Published On: Tue, Oct 27th, 2015



Doctors have been blamed for Medical tourism in Nigeria as some doctors and unscrupulous business men connive with foreign agents to send patients abroad for profit.

The Chief Medical Director, University College Hospital (UCH), Ibadan, Prof Temitope Alonge who made the allegation said the practice results in billions of naira lost in capital flight yearly.

Delivering a paper titled: “The Nigerian Health Sector: Maladies and Remedies” at the inauguration of Tri-State Heart and Cardiovascular Centre, Babcock University Teaching Hospital, Ilisan-Remo, in Ogun State at the weekend, Alonge said: “Medical tourism is common on our lips. But medical tourism is not the fault of the tourist. The major problem in medical tourism are doctors in Nigeria and business men in Nigeria. The doctors in Nigeria tell their friends in abroad, ‘we cannot do it in Nigeria so I am going to ship them over to you’.

“The Indian government established a system in UCH that is called the Pan-African Network. And they wanted me to refer patients to India. And I told them not in your life will I do that. If I can’t manage a case in UCH that will be part of one per cent that we cannot cover. Because we have more than enough manpower; what we need to do is to strengthen the resources.

“I have colleagues in Lagos who do nothing but medical tourism. They are certificated as doctors but what they do is to ship patients abroad. Because for every sixth patient you send to India, America, the money that is supposed to use for that patient will be paid to you. So, if I send 10 patients, only eight patients will pay. The remaining five million will will be paid to the doctor.”

Alonge praised the inauguration of the state-of-the-art centre, saying it was fulfilling the specialist care that many public tertiary institutions could not fulfil because of poor funding.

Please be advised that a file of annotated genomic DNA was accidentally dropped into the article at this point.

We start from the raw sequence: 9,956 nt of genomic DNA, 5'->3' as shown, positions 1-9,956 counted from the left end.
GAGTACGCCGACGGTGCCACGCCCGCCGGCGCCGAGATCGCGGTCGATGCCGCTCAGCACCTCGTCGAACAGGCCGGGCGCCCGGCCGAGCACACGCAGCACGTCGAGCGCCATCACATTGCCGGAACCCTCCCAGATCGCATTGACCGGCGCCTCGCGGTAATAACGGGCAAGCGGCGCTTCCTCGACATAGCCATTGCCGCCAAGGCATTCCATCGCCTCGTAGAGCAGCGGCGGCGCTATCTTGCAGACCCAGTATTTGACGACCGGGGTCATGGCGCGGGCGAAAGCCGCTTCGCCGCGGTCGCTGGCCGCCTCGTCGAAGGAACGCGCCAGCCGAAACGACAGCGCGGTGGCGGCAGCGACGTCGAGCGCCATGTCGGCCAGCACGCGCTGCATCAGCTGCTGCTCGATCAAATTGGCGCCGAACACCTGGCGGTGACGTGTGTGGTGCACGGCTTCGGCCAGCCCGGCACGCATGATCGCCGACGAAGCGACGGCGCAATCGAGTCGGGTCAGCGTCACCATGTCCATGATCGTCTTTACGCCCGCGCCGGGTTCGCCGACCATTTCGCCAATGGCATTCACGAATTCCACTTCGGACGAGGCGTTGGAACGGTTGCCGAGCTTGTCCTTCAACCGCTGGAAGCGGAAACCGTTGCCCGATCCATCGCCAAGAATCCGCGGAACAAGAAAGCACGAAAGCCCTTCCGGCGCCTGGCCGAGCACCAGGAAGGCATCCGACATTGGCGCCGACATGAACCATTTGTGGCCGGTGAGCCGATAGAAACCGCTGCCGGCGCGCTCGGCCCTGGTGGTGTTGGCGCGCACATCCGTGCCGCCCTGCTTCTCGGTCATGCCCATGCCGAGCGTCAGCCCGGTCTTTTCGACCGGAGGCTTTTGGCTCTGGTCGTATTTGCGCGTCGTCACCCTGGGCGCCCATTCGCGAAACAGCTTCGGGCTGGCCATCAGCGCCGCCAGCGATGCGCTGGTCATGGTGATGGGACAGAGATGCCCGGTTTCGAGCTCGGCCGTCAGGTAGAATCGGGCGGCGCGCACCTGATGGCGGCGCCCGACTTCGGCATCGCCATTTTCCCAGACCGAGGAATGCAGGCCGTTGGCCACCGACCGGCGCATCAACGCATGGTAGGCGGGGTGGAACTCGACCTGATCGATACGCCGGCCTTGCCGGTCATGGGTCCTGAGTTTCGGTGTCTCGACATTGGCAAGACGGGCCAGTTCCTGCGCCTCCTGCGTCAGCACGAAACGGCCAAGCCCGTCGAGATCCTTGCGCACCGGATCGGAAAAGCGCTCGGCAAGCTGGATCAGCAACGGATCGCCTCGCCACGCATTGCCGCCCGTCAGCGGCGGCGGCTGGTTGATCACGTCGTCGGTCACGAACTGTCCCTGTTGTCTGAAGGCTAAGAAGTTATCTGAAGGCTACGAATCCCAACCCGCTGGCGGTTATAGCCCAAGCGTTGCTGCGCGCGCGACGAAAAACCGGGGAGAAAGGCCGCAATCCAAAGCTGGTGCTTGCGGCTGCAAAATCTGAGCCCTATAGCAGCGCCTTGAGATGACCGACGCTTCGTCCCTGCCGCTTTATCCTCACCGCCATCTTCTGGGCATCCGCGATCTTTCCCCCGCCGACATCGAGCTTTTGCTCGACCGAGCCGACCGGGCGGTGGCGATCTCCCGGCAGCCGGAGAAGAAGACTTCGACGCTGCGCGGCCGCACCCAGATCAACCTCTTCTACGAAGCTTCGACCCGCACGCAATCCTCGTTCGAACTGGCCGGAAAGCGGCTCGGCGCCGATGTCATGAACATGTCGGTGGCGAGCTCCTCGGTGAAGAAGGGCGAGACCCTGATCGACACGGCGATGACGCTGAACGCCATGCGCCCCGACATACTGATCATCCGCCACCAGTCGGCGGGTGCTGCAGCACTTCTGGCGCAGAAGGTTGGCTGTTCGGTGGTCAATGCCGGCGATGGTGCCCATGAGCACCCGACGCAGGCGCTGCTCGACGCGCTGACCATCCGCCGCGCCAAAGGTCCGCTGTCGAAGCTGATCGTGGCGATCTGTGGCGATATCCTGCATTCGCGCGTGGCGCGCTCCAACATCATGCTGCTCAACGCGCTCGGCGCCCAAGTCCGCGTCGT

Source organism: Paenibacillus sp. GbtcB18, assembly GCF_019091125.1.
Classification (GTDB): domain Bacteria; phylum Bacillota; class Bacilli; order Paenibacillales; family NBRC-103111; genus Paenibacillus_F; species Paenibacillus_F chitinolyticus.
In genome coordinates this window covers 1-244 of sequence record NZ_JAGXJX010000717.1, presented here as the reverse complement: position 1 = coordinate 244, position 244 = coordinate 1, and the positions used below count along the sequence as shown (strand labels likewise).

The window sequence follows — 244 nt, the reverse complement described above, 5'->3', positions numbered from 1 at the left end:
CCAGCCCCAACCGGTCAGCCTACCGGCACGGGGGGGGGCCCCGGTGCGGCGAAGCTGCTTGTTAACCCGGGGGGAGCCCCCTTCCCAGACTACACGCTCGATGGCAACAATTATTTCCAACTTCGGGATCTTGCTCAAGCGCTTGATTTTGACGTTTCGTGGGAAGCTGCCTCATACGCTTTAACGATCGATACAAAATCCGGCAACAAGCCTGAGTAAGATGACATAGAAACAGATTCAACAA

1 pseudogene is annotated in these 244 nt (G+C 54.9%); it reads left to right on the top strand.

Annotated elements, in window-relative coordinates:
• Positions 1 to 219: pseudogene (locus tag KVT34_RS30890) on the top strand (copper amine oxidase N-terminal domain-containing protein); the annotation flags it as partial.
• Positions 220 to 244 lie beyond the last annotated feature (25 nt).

Also speaking, Chief Bisi Akande, chairman of the Tri-State Heart Foundation, which was launched at the event to raise funds for heart surgeries for the under-privileged, he accepted the challenge of helping to fight heart disease because of the prevalence of the ailment in the country.

“The Tristate team are here in Nigeria on a national medical mission to a country where heart-related diseases are becoming a national disgrace. However, Tristate Cardiovascular Associates have reversed this trend; the team has performed 43 open-heart surgeries in the space of few months of operation in Nigeria,” he said.

The APC chieftain was also optimistic the centre would help reverse medical tourism in Nigeria.

“If you are still grappling with the reality of what is happening here today, then, let me make it more graphic. The fact is that Nigerians no longer need to travel abroad to get treatment for heart-related diseases, many of which are correctable with surgery. It also means that Nigeria’s mortality rate will improve significantly since people suffering from this kind of ailment do not need to pass through the rigour of queuing for a visa or struggling to fund the cost of travelling abroad,” he said.

Lauding the initiative, the Emir of Kano, HRH Muhammadu Sanusi II, advocated for low-interest financing for similar projects by the Central Bank of Nigeria (CBN).

“As a former governor of the CBN, I do hope that some of the initiatives started by the Central Bank of getting long term loans to critical areas  will be extended to healthcare and education. I do not see many of these centres being built with short term money at 20 per cent plan. And just as we tried to help agriculture and manufacturing given the great outcome that we have from improving healthcare and education, the educational sector, healthcare sector, should have major interventions that allow these kinds of centres to be built all over the country,” he said.

After the inauguration, Prof Kamar Adeleke, President/CEO, Tristate Cardiovascular Associates, conducted the Emir and other dignitaries on tour of the centre. The N2 billion worth centre has ultra-modern equipment for the CT lab, operating room and the wards.

Vice Chancellor, Babcock University, Prof Kayode Makinde, said that Chief Kessignton Adebutu, who donated the BUTH Accident and Emergency centre, also promised to sponsor patients identified by his foundation; while the Acting Chairman, Nigerian Health Insurance Scheme, Mr Femi Agunbiade, promised to send 10 patients to the centre under the scheme; and five every month if the centre works well.



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